Spring Care for Houseplants

Spring Care for Houseplants


Your Spring Care Checklist for Healthier Happier Houseplants

It’s all about the light. As soon as our days get longer, the additional daylight signals a new growing season for our houseplants. So while we still may have temperatures well below zero and snow outside our doors, our tropical indoor plants are ready to grow. The early months of spring are a great time to tend to their needs before shifting our focus to our outdoor gardens. Here is a quick checklist to make sure your houseplants get a healthy and happy start for the growing season.

1. Clean Your Plants


As plants wake up and begin to grow their need for daylight increases. The more light they can photosynthesize, the healthier the plant. A layer of dust on plant leaves can hinder their light intake. During the winter months, our plants are more prone to dust build up due to heavy furnace use and lack of fresh circulating air. By cleaning the leaves our plants will look better and stay healthier.


Cleaning : Depending on the plant, some plants do well with a nice gentle shower with tepid water. Others do better by gently wiping their leaves with a damp cloth. There is no need to use a leaf polish or wax, those types of products can clog pores and harm sensitive plants. However, it would be a good time to follow with a preventative oil, such as neem oil, to help deter future bug infestations.


2. Water Your Plants


As your plants begin to wake and grow, they’ll also become thirstier. This is usually the first sign they are awake, when suddenly your pots are drying out faster than they were a couple weeks ago. In fact, it’s not uncommon for plant pots to dry out faster in early spring than they do in the middle of summer. This happens for two reasons, first our plant’s water needs have increased to support new growth. Second, in early spring the weather is still cold, our air is still dry, and our furnaces are still running, resulting in soil which can not retain its moisture well.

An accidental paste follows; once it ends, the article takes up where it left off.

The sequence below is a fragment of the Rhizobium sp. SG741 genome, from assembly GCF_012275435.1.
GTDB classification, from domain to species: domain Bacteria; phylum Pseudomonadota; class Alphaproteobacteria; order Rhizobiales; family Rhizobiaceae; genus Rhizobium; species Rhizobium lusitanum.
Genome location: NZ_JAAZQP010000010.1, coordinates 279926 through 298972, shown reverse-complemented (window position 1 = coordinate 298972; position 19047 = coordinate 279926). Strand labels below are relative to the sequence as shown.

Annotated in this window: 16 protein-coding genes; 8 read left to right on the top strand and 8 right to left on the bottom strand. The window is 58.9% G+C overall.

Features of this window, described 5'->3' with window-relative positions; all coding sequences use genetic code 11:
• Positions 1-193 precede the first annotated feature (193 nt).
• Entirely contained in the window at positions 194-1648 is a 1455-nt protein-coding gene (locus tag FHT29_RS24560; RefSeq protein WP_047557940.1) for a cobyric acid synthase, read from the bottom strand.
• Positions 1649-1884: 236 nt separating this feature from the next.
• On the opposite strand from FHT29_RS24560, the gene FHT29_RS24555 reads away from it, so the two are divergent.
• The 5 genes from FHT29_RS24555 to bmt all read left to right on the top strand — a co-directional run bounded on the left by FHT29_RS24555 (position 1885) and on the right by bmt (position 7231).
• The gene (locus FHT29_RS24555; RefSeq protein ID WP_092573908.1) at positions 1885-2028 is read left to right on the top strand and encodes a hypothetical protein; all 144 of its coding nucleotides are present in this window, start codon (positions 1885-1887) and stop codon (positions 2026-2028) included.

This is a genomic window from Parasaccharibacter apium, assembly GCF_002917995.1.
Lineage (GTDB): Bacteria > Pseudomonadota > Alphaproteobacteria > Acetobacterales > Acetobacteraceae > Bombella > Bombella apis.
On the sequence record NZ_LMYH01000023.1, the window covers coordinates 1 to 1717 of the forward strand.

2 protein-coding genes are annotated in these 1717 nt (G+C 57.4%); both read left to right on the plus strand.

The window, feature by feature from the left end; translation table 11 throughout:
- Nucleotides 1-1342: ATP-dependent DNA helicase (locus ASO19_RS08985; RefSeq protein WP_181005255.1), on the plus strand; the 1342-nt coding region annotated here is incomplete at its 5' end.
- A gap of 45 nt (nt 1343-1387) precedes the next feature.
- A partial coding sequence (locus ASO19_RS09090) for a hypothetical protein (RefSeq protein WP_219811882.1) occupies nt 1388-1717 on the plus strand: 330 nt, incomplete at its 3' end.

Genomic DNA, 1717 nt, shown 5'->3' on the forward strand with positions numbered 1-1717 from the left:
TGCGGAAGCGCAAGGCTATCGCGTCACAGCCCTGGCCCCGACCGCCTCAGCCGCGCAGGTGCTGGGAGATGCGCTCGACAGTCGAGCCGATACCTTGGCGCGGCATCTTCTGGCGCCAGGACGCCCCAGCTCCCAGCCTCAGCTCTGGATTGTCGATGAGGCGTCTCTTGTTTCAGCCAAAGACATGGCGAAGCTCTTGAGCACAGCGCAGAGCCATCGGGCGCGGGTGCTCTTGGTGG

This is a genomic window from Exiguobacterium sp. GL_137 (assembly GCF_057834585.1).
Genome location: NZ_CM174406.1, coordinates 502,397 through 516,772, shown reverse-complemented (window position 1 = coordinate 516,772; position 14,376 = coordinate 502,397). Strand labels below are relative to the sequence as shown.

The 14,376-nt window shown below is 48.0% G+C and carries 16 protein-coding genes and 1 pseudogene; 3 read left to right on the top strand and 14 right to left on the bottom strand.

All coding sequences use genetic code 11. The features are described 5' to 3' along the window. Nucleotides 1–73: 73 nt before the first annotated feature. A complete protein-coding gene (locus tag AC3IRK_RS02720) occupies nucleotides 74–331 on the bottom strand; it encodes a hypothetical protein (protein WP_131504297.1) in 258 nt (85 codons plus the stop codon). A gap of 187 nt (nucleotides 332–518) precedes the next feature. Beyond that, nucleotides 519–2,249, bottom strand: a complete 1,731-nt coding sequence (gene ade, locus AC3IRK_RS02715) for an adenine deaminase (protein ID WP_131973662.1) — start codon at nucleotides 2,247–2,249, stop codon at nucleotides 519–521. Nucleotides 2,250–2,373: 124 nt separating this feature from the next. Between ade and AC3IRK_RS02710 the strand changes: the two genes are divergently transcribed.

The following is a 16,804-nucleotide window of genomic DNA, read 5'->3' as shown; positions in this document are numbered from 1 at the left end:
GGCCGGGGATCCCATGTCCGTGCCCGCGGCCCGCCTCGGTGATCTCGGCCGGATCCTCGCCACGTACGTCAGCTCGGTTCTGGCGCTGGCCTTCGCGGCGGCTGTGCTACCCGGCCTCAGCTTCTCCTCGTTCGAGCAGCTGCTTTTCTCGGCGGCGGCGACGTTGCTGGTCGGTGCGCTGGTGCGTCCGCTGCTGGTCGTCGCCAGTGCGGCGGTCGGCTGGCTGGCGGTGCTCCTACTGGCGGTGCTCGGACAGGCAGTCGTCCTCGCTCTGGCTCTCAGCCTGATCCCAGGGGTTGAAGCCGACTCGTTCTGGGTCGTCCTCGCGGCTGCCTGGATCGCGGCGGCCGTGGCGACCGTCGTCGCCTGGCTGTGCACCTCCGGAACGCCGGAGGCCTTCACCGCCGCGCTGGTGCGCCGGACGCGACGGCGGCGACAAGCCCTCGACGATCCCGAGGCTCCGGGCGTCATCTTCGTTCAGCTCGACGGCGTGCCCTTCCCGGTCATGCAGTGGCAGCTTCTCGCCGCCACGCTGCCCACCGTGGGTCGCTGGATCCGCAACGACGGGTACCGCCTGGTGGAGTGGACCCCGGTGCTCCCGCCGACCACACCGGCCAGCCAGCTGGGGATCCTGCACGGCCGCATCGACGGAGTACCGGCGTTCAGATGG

Water More Often : Most indoor plants prefer to have evenly moist soil throughout the spring and summer months. Now is a good time to start checking your plants more frequently and watering when they feel dry one inch below the topsoil. With increased waterings, comes the risk of over watering. Be sure to always check your soil and never just automatically water.


Check Your Drainage : Now is also a good time to check you drainage holes and make sure your plant pots are still draining well.


Water Baths : If you find your soil to be extra crispy between waterings, this is a good time to bottom water your plants. Water baths are more efficient at replacing moisture within the soil. By allowing the pot to sit in a shallow tub of water, the soil can slowly reabsorb the amount of water needed to fully rehydrate. Where as top waterings tend to have water quickly drain through the soil, providing some moisture to the plant but not fully rehydrating the soil.



3. Move Your Plants